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Seven Days

I've been in India for a whole week now, and so many things have happened. In some ways it feels like I've been here for a while - I've acclimatized to walking in the middle of the road with cars and motorcycles driving around me, I've been to Big Bazaar four times and can navigate the hordes of Indian families preparing for Diwali, and I know which of the endless light switches on the wall turns on the fan. But at the same time, outside of work, home, Chabad, and the Uber rides between them, I really haven't seen anything. Apparently there's a big outdoor market on the other side of my block, and it's only a 15 minute walk to the Arabian Sea, but by the time I get home from work in the evenings I'm so sweaty and exhausted that all I want to do it take a cold shower and sit in the AC (unfortunately for me, the AC is still broken, but tomorrow supposedly a repair man is going to come, uninstall the AC unit from the wall, take it to his repair shop to fix it, and then come and reinstall it afterwards).

It's raining outside. The type of rain we never used to get in Vancouver, the type of rain where the water comes down in solid sheets and there's no hope of staying dry so people put away their umbrellas, slip off their shoes, and enjoy the emptiness in the streets. I'm sitting on my caged-in balcony, enjoying the coolness the rain has brought, and sipping Assam tea, handpicked in the North of India, exported for production to England, and then left in my apartment presumably by the British former-resident of my apartment.

I arrived in Mumbai at 2:45 am last Tuesday. After a brief round of introductions I visited the Tiphereth Israel Synagogue to attend a ladies class on Sukkot. In the future, one of my jobs will be to lead the monthly discussion about women's roles in Judaism, especially in relation to the Jewish calendar and holiday rituals. We return to the office, and my boss takes me on an adventure to Big Bazaar. Big Bazaar is sort of a mix between a grocery store and a department store. Think Walmart concept but Safeway size. At this point I was exhausted and jet lagged and perfectly happy for my boss to push around a shopping cart and point out which of the 30 or so types of lentils would be best for me. I poked at a large bag of ghee, a bright yellow clarified butter used for cooking. I bought four rolls of paper towel.

The next day was Hoshana Rabba, the 7th day of the Jewish holiday of Sukkot. Indian Jews fast on this day, as a way to give a little bit extra before the end of the High Holidays, so the office was closed, and I started to unpack before I got too tired and took a nap. I ventured back out to Big Bazaar. My first time alone in India! Big Bazaar was very overwhelming. The Hindu festival of Diwali is coming up on Thursday. It's a day of celebrating the return of their lord Rama after his exile, and everybody is busy preparing with colourful lanterns and special foods. Even though it was the middle of the day in the middle of the week, Big Bazaar was packed with people. There's a certain way you need to prod people with the end of your wagon so they know to try and shimmy over a bit so you can get through. It's quite literally like many many cans of sardines. After buying kosher dishes and bottled water along with groceries and cleaning products, I realized walking the ten minutes home along the side of the busy road with a highly impeded sidewalk was not going to be practical, so after I paid for my groceries, I tried to figure out how to order an Uber. Big Bazaar has this very strange type of parking lot which only has room for six cars, and is at the end of a long narrow one-lane driveway. A sign at the entrance says 'parking lot full' but people seem to ignore it and drive up the narrow driveway anyways, which causes a lot of confusion, cars driving in reverse, and clumps of shoppers trying to make room. I had six or so heavy bags, so I pushed my shopping cart to the main road where I figured the Uber would meet me. He did. I started unloading my bags into the back of the car when one of the grocery store employees came over, told me to sit in the car, and loaded my bags for me. He then demanded a tip. All I had were 100 rupee bills, which is two Canadian dollars. A friend later told me an appropriate amount to tip would have been 20 rupees.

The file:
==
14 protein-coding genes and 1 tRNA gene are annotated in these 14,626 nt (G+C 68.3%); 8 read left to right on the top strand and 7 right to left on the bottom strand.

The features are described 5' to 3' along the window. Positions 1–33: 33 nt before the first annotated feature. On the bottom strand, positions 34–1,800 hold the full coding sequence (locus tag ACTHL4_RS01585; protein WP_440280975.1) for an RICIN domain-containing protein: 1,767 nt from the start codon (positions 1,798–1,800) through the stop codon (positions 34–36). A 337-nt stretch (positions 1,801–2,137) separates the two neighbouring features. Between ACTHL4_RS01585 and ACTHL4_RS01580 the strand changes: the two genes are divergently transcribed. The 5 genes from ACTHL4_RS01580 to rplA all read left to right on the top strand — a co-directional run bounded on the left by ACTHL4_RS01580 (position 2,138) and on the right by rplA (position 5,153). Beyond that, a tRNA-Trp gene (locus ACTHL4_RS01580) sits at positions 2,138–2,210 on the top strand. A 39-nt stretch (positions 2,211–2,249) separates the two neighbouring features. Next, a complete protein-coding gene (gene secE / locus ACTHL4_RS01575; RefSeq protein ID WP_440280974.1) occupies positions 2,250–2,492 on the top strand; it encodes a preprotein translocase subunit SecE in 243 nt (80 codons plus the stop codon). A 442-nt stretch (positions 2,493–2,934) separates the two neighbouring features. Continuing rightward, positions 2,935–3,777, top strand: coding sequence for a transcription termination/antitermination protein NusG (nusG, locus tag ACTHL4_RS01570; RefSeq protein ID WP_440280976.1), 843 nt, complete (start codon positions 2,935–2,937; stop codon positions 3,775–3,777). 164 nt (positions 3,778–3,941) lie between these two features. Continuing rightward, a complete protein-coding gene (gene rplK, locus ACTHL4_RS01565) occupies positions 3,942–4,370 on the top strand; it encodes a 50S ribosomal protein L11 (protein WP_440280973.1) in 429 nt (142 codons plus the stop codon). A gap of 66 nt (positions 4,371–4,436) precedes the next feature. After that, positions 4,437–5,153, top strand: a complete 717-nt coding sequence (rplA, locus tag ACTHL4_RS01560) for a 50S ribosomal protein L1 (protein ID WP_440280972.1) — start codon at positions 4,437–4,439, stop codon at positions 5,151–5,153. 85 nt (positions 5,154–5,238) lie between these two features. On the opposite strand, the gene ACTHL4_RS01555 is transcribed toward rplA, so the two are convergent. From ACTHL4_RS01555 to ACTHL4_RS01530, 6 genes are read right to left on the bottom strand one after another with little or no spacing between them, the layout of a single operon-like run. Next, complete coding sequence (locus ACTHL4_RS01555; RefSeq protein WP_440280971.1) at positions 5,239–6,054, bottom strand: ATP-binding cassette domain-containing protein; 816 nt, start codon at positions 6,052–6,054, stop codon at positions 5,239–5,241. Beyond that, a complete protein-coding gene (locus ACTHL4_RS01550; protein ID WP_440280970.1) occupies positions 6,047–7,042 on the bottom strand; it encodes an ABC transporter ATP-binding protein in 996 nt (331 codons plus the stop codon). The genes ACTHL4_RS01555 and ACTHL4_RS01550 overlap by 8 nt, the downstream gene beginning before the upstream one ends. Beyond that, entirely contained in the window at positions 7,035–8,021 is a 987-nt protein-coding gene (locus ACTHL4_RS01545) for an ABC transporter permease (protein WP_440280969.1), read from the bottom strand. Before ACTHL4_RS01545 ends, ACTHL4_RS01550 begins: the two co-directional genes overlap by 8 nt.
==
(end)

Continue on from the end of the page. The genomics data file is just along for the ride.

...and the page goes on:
Wednesday night began the string of Shemini Atzeret, Simchat Torah, and Shabbat, a three-day Jewish holiday which equates to 73 hours without using electricity or transport, so I took the hour-long taxi ride to Chabad (which cost less than $5) and spent the holiday with the sweetest family there. They're Israeli and have four kids under the age of five, and they're such amazing people. I'm sure I'll have a lot more to say about Chabad of Mumbai so I'll save it for later, but it was a very nice time and I'm very thankful for their hospitality.